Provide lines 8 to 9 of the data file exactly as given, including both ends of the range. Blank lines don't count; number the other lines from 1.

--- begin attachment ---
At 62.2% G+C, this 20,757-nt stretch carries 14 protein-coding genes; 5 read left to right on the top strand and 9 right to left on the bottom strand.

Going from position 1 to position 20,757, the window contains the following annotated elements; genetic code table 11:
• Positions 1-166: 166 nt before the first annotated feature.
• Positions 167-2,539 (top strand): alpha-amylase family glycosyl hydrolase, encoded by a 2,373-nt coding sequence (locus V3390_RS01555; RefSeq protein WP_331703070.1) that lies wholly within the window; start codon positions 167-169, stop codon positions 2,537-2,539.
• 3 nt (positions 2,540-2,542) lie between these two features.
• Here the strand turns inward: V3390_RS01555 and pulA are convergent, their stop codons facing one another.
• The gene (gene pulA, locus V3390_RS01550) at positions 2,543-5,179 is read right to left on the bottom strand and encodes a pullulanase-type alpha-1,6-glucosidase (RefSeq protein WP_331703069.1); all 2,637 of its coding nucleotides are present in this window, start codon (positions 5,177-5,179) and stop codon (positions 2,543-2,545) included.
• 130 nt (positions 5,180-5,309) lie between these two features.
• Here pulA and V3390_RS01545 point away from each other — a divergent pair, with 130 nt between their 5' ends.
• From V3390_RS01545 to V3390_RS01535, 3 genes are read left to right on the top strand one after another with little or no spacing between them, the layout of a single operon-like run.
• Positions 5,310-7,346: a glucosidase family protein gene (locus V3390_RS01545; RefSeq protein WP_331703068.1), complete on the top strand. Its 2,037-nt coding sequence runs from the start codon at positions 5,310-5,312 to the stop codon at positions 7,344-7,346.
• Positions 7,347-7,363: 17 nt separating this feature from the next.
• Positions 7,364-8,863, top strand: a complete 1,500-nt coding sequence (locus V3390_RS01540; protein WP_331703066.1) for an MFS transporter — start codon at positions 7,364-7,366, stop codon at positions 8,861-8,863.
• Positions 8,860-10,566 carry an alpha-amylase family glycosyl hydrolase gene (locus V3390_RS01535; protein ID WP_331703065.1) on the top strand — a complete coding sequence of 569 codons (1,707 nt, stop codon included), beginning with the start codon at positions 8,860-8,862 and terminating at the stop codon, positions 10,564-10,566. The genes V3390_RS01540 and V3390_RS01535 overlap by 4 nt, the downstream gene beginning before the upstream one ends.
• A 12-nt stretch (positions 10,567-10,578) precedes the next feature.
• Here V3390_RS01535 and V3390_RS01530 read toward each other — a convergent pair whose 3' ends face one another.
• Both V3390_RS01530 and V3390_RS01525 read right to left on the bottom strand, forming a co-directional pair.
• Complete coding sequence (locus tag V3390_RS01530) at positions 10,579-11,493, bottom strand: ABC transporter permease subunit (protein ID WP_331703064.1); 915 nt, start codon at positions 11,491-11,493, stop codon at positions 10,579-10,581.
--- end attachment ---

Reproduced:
• 130 nt (positions 5,180-5,309) lie between these two features.
• Here pulA and V3390_RS01545 point away from each other — a divergent pair, with 130 nt between their 5' ends.